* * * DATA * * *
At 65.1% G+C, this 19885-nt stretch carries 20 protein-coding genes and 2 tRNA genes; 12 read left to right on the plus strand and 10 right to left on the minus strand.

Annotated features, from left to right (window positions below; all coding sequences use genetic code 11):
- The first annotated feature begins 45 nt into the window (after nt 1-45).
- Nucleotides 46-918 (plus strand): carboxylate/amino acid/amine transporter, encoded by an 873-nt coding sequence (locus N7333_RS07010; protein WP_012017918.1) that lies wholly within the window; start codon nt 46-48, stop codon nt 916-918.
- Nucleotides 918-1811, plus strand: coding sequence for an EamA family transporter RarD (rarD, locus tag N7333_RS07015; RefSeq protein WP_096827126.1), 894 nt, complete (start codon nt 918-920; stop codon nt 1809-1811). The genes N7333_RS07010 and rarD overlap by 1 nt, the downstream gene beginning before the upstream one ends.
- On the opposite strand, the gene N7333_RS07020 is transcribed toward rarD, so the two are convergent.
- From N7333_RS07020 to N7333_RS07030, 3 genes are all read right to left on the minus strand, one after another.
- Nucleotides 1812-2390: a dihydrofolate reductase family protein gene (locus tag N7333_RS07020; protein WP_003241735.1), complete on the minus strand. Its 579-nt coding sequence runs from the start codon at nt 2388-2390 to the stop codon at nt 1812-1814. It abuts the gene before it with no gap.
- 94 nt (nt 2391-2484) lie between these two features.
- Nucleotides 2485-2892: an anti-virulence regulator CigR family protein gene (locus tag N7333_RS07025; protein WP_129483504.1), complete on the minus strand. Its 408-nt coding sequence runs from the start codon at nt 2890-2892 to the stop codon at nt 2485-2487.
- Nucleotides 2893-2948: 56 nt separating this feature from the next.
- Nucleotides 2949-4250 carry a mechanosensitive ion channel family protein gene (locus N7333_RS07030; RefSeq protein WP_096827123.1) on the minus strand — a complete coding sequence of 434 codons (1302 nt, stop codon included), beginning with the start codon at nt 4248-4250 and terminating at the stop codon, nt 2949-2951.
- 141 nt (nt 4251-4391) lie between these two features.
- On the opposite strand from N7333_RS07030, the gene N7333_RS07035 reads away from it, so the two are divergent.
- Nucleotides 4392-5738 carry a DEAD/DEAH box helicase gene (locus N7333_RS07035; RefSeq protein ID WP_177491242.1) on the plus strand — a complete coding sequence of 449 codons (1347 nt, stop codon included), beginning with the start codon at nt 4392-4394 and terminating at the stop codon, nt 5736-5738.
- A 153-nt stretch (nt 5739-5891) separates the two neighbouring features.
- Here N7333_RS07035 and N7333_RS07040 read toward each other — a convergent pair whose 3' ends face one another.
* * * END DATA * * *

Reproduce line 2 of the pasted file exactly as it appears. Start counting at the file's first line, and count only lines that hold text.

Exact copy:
Annotated features, from left to right (window positions below; all coding sequences use genetic code 11):